ANTHROPIC: Architects Of Aggression
Release year: 2020
Label: Jbudz Records/Sevared Records/Haunted Hotel Records
Grindcore’s a funny old genre, isn’t it? The bastard child of early extreme metal and equally early extreme punk, taking musical aggression to ludicrous levels of straightforwardness, has morphed into all kinds of things throughout the years. From industrial and noise laden filth to pornogrind to something even resembling polished, sophisticated stuff, there’s no shortage of forms the genre has taken.
And yet, I find myself returning to the cornerstones of the genre, to the good old artists and bands delivering the uncluttered, unconvoluted and pure forms of grindcore. For the most part, with the odd exception of course, the further the devolutions of grindcore stray from the point of origin, the less appeal it tends to have for me.
Anthropic, hailing from Buffalo, New York, USA, take the listener back to the glorious basics of grindcore with their debut full-length album, Architects Of Aggression. During the 16 tracks and 25 minutes the album lasts, they shred, grind and just plain brutalize their way to your heart. Imagine, if you will, classic Terrorizer co-mingling with early post-Lee Dorrian era Napalm Death, and you’ve got a good idea of what to expect.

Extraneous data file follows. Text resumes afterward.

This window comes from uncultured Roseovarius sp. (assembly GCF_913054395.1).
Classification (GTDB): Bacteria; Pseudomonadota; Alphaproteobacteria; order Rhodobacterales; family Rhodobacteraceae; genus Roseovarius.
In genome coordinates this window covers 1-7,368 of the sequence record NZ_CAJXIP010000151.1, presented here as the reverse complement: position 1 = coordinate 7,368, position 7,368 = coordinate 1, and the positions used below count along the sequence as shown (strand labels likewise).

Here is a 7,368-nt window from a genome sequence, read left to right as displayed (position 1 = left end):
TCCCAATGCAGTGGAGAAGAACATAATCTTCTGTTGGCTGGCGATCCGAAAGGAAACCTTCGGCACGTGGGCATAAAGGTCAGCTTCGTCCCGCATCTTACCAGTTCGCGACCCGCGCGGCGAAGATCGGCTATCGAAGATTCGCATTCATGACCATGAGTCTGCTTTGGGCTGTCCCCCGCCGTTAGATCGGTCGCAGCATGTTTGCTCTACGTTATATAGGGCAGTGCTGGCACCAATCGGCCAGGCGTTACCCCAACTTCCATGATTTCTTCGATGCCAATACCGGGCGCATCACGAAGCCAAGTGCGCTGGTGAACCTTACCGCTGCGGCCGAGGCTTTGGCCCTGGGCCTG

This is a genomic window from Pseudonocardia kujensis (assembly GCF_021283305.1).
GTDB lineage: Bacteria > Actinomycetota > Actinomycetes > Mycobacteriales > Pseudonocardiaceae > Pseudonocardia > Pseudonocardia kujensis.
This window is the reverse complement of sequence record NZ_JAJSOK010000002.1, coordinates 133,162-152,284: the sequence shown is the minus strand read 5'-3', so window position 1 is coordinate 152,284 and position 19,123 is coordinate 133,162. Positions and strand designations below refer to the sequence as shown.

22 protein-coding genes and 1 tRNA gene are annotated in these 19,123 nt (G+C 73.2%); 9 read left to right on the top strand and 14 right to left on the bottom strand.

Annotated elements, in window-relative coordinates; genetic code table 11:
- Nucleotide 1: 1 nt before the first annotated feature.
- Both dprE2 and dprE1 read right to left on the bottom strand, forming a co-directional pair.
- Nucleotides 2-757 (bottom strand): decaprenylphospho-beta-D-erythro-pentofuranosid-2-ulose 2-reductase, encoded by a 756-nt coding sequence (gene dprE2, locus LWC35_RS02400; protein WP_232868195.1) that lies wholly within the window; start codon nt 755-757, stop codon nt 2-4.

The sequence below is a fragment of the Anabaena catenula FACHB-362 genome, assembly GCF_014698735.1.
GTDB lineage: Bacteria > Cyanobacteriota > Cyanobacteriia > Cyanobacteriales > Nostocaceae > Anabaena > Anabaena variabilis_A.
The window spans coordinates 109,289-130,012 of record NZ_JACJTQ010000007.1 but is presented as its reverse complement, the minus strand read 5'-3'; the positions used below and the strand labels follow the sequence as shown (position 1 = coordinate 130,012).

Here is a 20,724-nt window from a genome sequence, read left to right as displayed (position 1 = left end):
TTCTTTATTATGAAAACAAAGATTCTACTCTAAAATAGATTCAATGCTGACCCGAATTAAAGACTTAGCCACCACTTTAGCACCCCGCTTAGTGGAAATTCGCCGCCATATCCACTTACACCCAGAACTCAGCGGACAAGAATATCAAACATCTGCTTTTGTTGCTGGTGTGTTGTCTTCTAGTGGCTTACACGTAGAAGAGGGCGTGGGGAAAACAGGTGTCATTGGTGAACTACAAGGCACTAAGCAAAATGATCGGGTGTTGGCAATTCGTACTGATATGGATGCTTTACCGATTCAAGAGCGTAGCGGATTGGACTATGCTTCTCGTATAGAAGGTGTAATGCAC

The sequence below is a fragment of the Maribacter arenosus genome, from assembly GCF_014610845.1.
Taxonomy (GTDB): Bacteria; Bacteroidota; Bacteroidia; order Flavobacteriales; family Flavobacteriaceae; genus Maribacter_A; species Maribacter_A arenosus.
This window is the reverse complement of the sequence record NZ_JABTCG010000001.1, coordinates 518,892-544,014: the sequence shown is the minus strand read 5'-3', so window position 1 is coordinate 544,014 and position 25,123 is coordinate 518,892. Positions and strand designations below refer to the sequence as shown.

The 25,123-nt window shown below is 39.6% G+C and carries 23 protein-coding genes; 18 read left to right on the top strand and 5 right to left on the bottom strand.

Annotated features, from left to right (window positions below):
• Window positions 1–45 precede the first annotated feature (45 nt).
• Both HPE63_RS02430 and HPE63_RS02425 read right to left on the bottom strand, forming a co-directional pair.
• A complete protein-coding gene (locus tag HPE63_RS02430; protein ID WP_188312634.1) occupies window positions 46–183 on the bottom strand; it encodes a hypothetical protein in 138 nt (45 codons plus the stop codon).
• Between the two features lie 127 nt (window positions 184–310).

In other words, the songs are short but not super short, the music is fast and grinding and balls-to-the-wall, but not to the point of ludicrous insanity. You can actually hear riffs and structures here. The blasting insanity is tempered with upper mid-tempo, rhythmically riffing sections. And, yes, there’s a clearly discernible dose of death metal in the blend.
Original, this ain’t. That much is for certain: if you’re familiar with the classics of grindcore, Architects Of Aggression will be familiar territory for you. However, delivered with a clear and powerful, but still sufficiently organic sound, Anthropic keep things from becoming stale; familiarity does not mean tedium or mediocrity in this case. Quite the opposite, in fact.
Taking the tried and tested formula of combining violent hardcore punk with equally vicious death metal, curing it with razor sharp riffage and covering it with a dressing of aggressively gruff vocals, Anthropic have taken a classic recipe and prepared a tasty dish out of it. I don’t think I can carry the cooking metaphor any further but, really, this is one tasty stew.
To reiterate what I wrote earlier, when I think of what grindcore is at its best, I find myself returning time and time again to the originating bands. Anthropic, in their style that is almost some kind of faux vintage, prove my point: this is the way grindcore is supposed to be done.